The same old story at misfiring M&S

M & S boss Marc Bolland has acknowledged the company has not performed well enough in recent years. Credit: Reuters

I've written about the Marc Bolland's misfiring revolution at Marks and Spencer before.

Three months on and in many ways it's same old story: food sales good, non-food sales bad.

The company's shareprice (relative to the FTSE ALL-SHARE index) is back where it started when Marc Bolland took over as chief executive.

Shareholders aren't happy but today 96% of them voted to re-elect him. His three year turnaround plan is now four years old but he still has time.

Bolland acknowledges performance has not been good enough. He has forgone a pay rise for the last four years, this year he won't get a bonus, in fact no one at the company will.

Bolland is always scrupulously polite about his predecessor Sir Stuart Rose but he is clearly of the view that the business he inherited had been painfully neglected.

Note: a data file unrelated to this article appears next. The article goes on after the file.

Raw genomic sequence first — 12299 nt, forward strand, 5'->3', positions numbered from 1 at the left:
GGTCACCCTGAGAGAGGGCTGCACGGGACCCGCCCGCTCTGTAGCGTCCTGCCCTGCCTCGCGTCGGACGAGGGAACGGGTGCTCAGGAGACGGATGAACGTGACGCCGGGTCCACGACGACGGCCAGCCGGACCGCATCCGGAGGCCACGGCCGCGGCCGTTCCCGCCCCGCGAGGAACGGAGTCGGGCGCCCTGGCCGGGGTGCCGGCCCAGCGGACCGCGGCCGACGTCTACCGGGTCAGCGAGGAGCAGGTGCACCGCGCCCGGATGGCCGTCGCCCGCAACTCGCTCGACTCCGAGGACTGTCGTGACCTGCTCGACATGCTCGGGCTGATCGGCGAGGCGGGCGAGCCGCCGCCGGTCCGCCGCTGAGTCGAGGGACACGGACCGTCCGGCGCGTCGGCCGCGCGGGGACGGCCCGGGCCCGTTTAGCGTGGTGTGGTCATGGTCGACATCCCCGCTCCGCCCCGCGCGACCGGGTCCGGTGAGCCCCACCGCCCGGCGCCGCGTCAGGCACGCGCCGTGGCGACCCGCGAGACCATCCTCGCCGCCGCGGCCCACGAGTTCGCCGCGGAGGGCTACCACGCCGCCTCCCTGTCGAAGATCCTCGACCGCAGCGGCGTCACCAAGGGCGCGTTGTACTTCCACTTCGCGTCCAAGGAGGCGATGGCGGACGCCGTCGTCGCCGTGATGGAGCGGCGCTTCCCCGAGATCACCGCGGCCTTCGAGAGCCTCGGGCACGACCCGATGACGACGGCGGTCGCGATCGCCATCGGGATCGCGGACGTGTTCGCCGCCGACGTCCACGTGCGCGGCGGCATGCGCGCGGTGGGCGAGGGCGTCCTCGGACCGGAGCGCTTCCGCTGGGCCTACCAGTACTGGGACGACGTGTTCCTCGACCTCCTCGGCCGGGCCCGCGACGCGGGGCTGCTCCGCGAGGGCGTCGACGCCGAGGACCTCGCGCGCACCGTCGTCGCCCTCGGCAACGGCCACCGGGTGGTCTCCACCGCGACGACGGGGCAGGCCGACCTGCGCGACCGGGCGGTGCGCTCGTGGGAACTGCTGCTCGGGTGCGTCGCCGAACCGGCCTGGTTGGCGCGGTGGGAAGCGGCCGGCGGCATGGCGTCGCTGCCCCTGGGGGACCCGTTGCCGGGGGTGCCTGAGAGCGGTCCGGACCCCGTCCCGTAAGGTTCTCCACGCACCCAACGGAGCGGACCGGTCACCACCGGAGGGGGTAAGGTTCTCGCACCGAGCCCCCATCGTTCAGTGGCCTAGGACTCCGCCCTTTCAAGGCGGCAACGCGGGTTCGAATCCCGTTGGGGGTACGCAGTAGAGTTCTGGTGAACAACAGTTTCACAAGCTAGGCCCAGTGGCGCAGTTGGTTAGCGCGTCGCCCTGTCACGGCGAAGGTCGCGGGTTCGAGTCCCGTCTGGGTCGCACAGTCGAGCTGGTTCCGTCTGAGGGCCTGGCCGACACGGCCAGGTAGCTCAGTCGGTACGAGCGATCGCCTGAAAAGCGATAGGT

In the last few years Bolland has spent £2.3 billion revamping stores, improving the style and quality of M&S clothing, upgrading IT systems and the distribution network and expanding overseas.

£9.7 billion went through the M&S tills in 2010/11 - the year Marc Bolland joined.

£10.3 billion was taken in 2013/14. That's a pretty miserable return on that investment.

"The heavy lifting is coming to an end" promised the M&S chairman, Robert Swannell. Yet another plea for patience.

The latest hiccup is the new website. Previously run by Amazon it's been brought in-house and given an imaginative make-over.

Perfectly sensible but since its launch in February online sales have slumped as customers struggled to register and find their way around.

"Teething problems" says the company. That may be true but it all feels a little self-inflicted.